In psychology, trauma refers to damage to the mind that takes place as a result of a distressing event that exceeds the person’s ability to cope with the stress. It can either be the result of a single upsetting experience or of a series of recurring overwhelming events. In either situation, it is caused by the struggle to cope with the immediate or long-term circumstances of distressing events or situations in a person’s life. The specific workings of trauma will invariably vary from person to person because everyone will respond to different traumatic events in their own way. This means that a traumatic event will not necessarily be traumatic for everyone it happens to, but it also means that trauma can stem from seemingly non-traumatic events.
Causes of Trauma
The causes of trauma are often situational, meaning they stem from something specifically happening to the traumatized person. Man-made causes of trauma include personal instances, such as abuse or violence towards the subject, as well as more generalized situations, such as war or terrorist attacks. There are also mechanized accidents, such as car, plane, train, or bike crashes and factory incidents. Kind of overlapping the other categories but also comprising their own instance, medical emergencies can leave long-lasting trauma on a person. People will react to different events differently, and the individual factors behind each situation will influence how the person will respond to the traumatic experience in both short and long-term ways.
Certain experiences early on in a person’s life can lead to long-lasting psychological effects. Victims of child abuse, dysfunctional family dynamics, neglect, abandonment, sexual abuse, and similar situations can evidently be traumatic and impact the way people interact with and relate to others for the rest of their lives. Addressing these issues through trauma treatment is often necessary for victims of such harsh conditions to gain the tools to deal with their consequences and develop healthy relationships.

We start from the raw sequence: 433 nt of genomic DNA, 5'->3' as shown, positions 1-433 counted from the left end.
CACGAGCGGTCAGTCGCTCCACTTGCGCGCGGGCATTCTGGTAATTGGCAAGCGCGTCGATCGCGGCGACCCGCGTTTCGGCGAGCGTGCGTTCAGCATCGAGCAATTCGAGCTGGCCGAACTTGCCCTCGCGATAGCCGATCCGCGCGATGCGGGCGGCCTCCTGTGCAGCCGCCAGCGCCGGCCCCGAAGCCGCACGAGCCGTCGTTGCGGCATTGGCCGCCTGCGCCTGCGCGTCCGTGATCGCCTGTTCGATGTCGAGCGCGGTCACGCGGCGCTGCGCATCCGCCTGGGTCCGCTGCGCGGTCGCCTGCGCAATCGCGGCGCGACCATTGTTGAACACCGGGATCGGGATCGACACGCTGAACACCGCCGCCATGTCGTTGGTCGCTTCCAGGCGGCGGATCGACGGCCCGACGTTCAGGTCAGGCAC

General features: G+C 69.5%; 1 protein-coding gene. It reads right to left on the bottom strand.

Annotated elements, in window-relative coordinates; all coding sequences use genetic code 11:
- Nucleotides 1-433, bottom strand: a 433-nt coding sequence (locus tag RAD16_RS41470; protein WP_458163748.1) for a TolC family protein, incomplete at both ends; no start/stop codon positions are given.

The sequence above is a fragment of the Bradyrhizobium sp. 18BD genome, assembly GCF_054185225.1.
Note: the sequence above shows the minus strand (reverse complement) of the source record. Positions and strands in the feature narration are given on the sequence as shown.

Due to the complicated nature of psychiatry, there is no one way to deal with trauma. Every case will call for a different approach to trauma treatment and for a different combination of processes. The first step will always be to recognize the traumatic experience in the first place. A lot of people aren’t even aware that they are victims of traumatic experiences until they use therapy to learn more about themselves, their past, and how it still impacts the way they behave, interact, and relate. That is why therapy will be key in any sort of trauma disorder treatment. It is often necessary to even know there is trauma to be dealt with in the first place.
Trauma treatment will involve trauma processing, emotional regulation, cognitive and emotional processing, experimental processing, and what is known as trauma-informed teaching practice, which is specifically aimed at children whose traumatic experiences need to be taken into account in educational settings. Each person’s process will ultimately be different, and very dependent on both the circumstances of the traumatic experience and their current situation. In extreme cases, trauma can be incapacitating and interfere with our everyday lives, which makes seeking help vital to the person’s development and eventual improvement.